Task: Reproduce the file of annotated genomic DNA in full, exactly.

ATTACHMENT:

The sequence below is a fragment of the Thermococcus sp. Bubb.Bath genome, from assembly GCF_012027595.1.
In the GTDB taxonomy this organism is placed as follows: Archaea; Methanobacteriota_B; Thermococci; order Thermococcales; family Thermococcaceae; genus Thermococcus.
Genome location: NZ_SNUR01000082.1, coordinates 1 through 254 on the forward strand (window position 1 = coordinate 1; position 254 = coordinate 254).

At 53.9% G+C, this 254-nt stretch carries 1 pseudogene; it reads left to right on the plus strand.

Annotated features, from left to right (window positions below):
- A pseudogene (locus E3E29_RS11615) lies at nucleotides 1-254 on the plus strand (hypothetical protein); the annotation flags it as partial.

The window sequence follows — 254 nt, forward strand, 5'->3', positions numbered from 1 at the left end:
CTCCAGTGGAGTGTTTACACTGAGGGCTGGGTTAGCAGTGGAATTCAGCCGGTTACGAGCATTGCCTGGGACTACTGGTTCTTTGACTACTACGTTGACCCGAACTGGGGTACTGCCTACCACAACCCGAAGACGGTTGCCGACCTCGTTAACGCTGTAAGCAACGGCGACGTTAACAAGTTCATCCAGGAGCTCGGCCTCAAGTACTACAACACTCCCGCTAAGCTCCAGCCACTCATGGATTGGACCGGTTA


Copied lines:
The sequence below is a fragment of the Thermococcus sp. Bubb.Bath genome, from assembly GCF_012027595.1.
In the GTDB taxonomy this organism is placed as follows: Archaea; Methanobacteriota_B; Thermococci; order Thermococcales; family Thermococcaceae; genus Thermococcus.
Genome location: NZ_SNUR01000082.1, coordinates 1 through 254 on the forward strand (window position 1 = coordinate 1; position 254 = coordinate 254).

At 53.9% G+C, this 254-nt stretch carries 1 pseudogene; it reads left to right on the plus strand.

Annotated features, from left to right (window positions below):
- A pseudogene (locus E3E29_RS11615) lies at nucleotides 1-254 on the plus strand (hypothetical protein); the annotation flags it as partial.

The window sequence follows — 254 nt, forward strand, 5'->3', positions numbered from 1 at the left end:
CTCCAGTGGAGTGTTTACACTGAGGGCTGGGTTAGCAGTGGAATTCAGCCGGTTACGAGCATTGCCTGGGACTACTGGTTCTTTGACTACTACGTTGACCCGAACTGGGGTACTGCCTACCACAACCCGAAGACGGTTGCCGACCTCGTTAACGCTGTAAGCAACGGCGACGTTAACAAGTTCATCCAGGAGCTCGGCCTCAAGTACTACAACACTCCCGCTAAGCTCCAGCCACTCATGGATTGGACCGGTTA